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Brewing a good story

Masterton historian Mark Pacey (left) enjoys a brew at CBK Masterton, while SUP Brewery’s Mark Harris checks out the new book. PHOTO/ELI HILL

Masterton breweries had a rough start

Eli Hill

The trials, tribulations, and celebrations of Masterton’s brewing history have been set down in a book by Masterton historian Mark Pacey.

At 44 pages long Burridge’s Famous Brewery – A history of the Eagle and other Masterton Breweries tells of the bankruptcies, fires, and prohibition that Masterton’s early brewers faced.

Pacey, who works at Wairarapa Archive, found inspiration for the book after writing an article for the Wairarapa Times-Age in 2017.

“I’m a bit of a bottle collector so I want to know the story behind these things. But once I got into it, it just became more and more interesting.

“I wrote one article and it just got bigger and bigger and bigger, so instead of trimming it I thought I’d just split it down the middle and do two articles and it went from there.”

After a long time spent researching Pacey started writing the book at the start of this year, and was finished by March.

“Then covid-19 came along and because I was printing it overseas it took forever for the proof to get here, and of course there’d be something wrong with the proof and you’d need another proof, then it’d take another eight weeks to get here.

“In the end, after six months of this I thought, I’m just going to get it printed locally, so I went and saw Peter at Printcraft who was really, really helpful and within about a week and a half of seeing him and giving my ideas it was finished.”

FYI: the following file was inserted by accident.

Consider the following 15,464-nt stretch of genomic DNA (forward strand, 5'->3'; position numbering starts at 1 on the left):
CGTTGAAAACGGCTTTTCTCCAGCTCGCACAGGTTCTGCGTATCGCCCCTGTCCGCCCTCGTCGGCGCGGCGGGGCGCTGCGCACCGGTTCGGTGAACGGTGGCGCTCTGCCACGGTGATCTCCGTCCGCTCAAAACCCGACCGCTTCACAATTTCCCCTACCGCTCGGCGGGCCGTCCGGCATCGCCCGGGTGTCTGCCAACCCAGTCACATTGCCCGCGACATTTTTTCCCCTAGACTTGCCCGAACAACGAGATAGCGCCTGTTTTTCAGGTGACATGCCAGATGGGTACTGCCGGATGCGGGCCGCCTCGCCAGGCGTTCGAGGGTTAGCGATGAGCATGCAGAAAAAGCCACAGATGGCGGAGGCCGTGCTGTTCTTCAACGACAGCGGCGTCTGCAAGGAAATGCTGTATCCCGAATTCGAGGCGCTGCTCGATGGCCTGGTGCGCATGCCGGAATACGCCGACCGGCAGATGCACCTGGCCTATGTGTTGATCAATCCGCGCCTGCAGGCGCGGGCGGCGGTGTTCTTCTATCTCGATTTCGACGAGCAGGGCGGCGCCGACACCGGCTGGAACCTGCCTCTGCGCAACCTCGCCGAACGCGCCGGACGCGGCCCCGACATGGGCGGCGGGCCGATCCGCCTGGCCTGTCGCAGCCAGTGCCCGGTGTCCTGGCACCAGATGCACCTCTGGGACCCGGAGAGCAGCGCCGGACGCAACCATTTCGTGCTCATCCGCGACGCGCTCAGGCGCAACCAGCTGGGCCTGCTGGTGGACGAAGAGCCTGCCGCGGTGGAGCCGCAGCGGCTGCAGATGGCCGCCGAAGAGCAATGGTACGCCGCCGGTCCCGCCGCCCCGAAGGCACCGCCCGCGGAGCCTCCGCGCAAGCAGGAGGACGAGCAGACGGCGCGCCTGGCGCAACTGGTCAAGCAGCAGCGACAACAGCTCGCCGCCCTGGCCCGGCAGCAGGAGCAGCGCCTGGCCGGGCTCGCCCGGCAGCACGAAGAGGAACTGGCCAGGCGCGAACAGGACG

The book begins with the first brewery in Masterton, opened on February 3, 1877, it was called Wairarapa Brewery and was started by Greytown brewer Robert Vernon.

Within days it was sold to Wanganui brewer William Lingard who after five months put the brewery on the market.

Lingard later went bankrupt.

It’s next owner, German-born Johann Gottlieb Rockel, seemed to have things under control as the brewery went through a period of growth and recognition.

Ales and stout from the firm, which had its name changed to Waipoua Brewery won top prizes at the Wairarapa A&P Society shows.

Despite his product being well-liked throughout the district Rockel began to face financial difficulty and had to put the brewery, and his properties up for auction.

Despite fair attendance at the auction, ‘there was not a single bid for the valuable properties put up’.

Rockel was declared bankrupt and lived as a boarder for a time before he committed suicide.

Things didn’t get much better for the brewery which was eventually burnt down, allegedly by ‘the careless actions of a homeless swagman’.

Other breweries opened, and found some success – but just as things seemed to be getting going – prohibition came along and the sale of alcohol was banned in the Masterton District.

Luckily for those who loved a local brew the Eagle Brewery got around the ban by brewing in Masterton but selling it’s beer from a depot in Carterton.

There are plenty more stories in the book, which also includes images, articles from the time, and photos of bottles.

Fittingly the latest iteration of Masterton’s brewery scene – the SUP Brewery’s Mark Harris wrote an introduction to the book.

Harris said every town deserves to have something local.

“It creates unique flavours which are then Masterton flavours because we’re using Masterton water. Whereas everywhere else it’s their own unique flavour based on the water they have.”

  • Burridge’s Famous Brewery is available for $20 from Mark Pacey.

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